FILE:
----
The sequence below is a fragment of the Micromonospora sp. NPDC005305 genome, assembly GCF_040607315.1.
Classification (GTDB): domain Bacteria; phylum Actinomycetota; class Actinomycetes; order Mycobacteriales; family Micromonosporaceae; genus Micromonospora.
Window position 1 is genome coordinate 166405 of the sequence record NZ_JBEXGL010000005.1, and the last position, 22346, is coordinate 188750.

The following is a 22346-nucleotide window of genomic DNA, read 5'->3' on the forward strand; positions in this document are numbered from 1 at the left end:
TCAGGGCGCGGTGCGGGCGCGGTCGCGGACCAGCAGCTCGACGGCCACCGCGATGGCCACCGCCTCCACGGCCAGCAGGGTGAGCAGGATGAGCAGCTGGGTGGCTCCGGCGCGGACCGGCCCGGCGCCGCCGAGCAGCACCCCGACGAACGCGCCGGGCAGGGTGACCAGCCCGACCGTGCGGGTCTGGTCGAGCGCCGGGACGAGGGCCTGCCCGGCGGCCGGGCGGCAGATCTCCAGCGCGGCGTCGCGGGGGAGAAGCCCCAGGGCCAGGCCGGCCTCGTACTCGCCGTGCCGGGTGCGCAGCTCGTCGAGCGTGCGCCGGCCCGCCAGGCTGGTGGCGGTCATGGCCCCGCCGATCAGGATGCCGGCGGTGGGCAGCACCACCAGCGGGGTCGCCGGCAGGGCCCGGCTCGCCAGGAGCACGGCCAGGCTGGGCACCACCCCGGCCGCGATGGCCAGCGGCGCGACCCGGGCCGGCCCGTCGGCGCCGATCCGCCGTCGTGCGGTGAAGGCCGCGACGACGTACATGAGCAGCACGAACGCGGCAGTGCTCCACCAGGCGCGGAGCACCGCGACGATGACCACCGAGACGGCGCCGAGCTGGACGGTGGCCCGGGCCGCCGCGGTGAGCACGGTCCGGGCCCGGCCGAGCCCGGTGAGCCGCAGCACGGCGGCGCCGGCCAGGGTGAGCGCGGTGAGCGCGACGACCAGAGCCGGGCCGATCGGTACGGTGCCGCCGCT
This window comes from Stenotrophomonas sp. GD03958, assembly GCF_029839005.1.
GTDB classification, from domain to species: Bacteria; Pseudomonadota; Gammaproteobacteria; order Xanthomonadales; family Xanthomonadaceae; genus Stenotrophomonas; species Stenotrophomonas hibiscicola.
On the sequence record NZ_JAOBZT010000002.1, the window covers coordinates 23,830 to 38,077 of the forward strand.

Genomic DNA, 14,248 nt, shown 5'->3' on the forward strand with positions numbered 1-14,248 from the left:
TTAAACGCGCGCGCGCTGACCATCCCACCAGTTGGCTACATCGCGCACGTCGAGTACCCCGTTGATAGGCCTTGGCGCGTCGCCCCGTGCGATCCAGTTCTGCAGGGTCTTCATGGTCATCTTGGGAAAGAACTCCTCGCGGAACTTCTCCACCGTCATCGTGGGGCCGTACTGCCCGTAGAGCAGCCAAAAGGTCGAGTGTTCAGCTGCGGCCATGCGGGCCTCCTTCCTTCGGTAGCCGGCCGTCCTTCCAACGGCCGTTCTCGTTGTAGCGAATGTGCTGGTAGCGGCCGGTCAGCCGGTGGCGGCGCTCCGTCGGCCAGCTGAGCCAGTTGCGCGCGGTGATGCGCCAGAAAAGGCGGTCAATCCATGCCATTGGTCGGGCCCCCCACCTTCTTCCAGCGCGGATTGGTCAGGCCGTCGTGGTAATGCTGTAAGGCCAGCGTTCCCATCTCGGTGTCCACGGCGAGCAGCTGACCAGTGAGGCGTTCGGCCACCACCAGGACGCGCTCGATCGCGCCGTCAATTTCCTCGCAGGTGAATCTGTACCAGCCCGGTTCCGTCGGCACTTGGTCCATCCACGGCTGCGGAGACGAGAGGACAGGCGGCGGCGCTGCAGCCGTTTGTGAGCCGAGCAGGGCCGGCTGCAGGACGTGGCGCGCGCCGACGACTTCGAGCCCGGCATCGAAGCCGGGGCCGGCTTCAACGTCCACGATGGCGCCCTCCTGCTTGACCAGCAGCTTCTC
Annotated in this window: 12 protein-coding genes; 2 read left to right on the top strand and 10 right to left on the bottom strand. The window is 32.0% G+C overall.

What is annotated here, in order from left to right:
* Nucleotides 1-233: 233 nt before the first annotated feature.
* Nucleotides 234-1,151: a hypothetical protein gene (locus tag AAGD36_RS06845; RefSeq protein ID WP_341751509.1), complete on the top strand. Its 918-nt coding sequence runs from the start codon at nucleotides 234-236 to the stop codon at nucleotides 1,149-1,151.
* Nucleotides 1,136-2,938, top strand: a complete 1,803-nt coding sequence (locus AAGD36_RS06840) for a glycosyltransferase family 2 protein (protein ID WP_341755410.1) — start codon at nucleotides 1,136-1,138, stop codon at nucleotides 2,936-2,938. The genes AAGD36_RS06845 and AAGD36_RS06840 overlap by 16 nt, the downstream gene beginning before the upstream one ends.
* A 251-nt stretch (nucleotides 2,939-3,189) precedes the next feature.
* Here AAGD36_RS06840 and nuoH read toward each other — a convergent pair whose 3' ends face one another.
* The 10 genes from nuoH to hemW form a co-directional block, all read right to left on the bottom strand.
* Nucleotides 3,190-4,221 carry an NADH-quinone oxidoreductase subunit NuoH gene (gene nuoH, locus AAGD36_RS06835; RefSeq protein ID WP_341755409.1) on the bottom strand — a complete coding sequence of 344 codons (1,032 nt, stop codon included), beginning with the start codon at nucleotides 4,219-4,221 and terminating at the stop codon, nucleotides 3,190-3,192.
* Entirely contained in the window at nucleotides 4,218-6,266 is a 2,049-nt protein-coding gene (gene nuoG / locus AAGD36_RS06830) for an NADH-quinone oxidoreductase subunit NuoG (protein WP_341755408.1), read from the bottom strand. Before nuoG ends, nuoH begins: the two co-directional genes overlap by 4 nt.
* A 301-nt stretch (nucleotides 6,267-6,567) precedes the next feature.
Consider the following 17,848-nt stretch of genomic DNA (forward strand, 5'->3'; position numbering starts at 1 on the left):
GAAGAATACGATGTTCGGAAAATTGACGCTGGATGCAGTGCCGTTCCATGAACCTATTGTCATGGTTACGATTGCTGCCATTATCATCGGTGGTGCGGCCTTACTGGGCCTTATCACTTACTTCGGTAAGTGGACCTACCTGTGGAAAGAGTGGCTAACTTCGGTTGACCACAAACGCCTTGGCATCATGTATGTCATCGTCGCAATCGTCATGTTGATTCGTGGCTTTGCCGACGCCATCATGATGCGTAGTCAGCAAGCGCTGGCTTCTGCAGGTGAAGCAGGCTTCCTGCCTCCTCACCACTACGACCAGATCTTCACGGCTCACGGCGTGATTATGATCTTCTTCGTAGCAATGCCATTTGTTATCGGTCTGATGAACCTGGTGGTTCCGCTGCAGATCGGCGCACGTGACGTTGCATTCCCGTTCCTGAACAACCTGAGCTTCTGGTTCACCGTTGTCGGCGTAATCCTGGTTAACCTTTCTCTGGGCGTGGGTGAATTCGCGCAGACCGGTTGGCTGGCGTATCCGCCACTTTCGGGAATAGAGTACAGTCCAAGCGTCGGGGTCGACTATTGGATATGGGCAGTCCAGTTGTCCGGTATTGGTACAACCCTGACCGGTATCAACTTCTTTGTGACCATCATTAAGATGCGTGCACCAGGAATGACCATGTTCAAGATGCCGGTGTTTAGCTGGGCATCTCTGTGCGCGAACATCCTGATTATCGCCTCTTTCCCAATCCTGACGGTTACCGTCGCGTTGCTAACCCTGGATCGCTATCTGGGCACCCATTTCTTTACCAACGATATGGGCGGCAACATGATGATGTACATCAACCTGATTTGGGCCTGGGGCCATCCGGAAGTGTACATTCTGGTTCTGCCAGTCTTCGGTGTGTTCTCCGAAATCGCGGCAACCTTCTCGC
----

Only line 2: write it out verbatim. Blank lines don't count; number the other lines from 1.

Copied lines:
Classification (GTDB): domain Bacteria; phylum Actinomycetota; class Actinomycetes; order Mycobacteriales; family Micromonosporaceae; genus Micromonospora.